But economic factors also played their part. The Thai economy may have grown 8 percent last year, a fact the Democrats were naturally keen to trumpet, but inflation hit ordinary Thais in their wallets. Soaring oil prices could hardly be blamed on the government and commodity prices are rising everywhere. But, to take just one example, with Thailand as the world’s third-largest producer of palm oil, the disappearance of the country’s most popular cooking oil from the shelves looked at best incompetent, at worst downright sinister. You can bombard the public with abstract macroeconomic statistics, but when the price of everything from eggs to palm oil to pat kraphrao mu rises, you don’t look economically competent.

Of course, the major parties’ policy platforms were widely decried as “populist”. But some populism seemed more popular than others. Pheu Thai’s pledge to raise daily minimum wages to 300 baht, fanciful – and worrying – promises to end Thailand’s drugs problem within a year and offers of credit cards to farmers and taxi drivers were the kind of things many voters wanted to hear. Of course, Pheu Thai now has to actually deliver on its promises, but that is another story.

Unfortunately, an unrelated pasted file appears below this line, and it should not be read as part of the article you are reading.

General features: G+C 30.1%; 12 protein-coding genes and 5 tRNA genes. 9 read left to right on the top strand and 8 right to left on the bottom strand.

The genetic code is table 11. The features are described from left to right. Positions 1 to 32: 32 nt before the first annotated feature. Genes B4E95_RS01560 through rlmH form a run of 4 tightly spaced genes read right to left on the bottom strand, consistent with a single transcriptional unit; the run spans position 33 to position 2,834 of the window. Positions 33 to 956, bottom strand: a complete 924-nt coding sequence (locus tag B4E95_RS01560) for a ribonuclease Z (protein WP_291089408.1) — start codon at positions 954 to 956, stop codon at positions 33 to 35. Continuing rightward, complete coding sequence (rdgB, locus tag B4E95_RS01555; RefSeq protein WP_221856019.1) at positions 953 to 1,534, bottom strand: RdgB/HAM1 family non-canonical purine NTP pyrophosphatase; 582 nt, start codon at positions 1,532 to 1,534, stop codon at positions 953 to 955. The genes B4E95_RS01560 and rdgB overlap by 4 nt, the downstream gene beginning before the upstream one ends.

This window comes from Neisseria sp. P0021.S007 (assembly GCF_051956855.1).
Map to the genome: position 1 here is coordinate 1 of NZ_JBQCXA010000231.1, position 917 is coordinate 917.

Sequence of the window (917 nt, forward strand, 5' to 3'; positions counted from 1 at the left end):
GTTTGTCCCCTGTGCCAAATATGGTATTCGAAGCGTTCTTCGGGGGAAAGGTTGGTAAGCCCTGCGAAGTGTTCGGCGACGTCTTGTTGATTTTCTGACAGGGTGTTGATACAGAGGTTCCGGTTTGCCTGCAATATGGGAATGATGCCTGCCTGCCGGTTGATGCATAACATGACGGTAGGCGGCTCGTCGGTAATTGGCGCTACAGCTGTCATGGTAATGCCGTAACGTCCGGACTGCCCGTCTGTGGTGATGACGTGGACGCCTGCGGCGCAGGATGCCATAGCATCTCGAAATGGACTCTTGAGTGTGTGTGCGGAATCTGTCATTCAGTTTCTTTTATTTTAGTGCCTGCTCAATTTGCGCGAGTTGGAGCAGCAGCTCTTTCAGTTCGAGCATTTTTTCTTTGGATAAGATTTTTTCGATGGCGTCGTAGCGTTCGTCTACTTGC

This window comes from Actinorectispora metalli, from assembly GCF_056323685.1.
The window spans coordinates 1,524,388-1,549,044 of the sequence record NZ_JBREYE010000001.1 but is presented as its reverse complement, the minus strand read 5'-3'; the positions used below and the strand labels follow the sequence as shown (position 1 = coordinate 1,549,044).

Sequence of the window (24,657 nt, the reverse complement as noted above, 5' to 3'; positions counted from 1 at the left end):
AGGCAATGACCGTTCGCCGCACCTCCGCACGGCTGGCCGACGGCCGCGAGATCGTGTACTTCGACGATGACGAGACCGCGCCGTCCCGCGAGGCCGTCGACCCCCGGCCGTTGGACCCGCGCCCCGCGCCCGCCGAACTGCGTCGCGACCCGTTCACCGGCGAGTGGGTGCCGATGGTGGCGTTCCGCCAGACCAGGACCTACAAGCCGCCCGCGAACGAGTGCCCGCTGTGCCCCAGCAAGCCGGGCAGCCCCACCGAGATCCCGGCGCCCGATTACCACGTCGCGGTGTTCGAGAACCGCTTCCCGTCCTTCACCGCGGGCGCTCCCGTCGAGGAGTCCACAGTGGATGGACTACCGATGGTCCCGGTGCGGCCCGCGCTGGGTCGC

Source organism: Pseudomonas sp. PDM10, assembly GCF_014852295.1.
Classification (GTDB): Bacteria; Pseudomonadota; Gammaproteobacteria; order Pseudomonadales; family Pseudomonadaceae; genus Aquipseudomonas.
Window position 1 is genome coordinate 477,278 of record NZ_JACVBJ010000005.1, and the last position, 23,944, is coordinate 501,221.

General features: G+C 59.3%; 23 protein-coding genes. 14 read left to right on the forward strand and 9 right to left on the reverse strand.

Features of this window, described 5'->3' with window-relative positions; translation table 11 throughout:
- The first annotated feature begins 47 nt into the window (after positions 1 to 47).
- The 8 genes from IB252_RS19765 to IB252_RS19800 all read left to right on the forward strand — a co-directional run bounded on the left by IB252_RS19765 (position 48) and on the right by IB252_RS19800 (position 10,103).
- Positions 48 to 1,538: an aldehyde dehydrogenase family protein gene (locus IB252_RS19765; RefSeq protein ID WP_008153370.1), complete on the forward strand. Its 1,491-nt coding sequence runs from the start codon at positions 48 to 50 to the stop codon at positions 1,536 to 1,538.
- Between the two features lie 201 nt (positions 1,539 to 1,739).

Here, I’ve tried to sketch some of the factors that gave Pheu Thai the edge over the Democrat Party. What I haven’t talked about is something equally crucial: the battle for the Northeast, fought primarily between Pheu Thai and Bhum Jai Thai, the party of Thaksin Shinawatra’s infamous former right-hand man, Newin Chidchob. The failure of Bhum Jai Thai to gain ground in Isarn – it won just 34 seats instead of a projected 70 – is key to understanding why Yingluck Shinwatra is now set to become prime minister of Thailand. In my next post, I’ll look at why things went wrong for Newin, who’s been notably silent since his party’s humiliating defeat.

Dan Waites can be followed on Twitter: www.twitter.com/danwaites.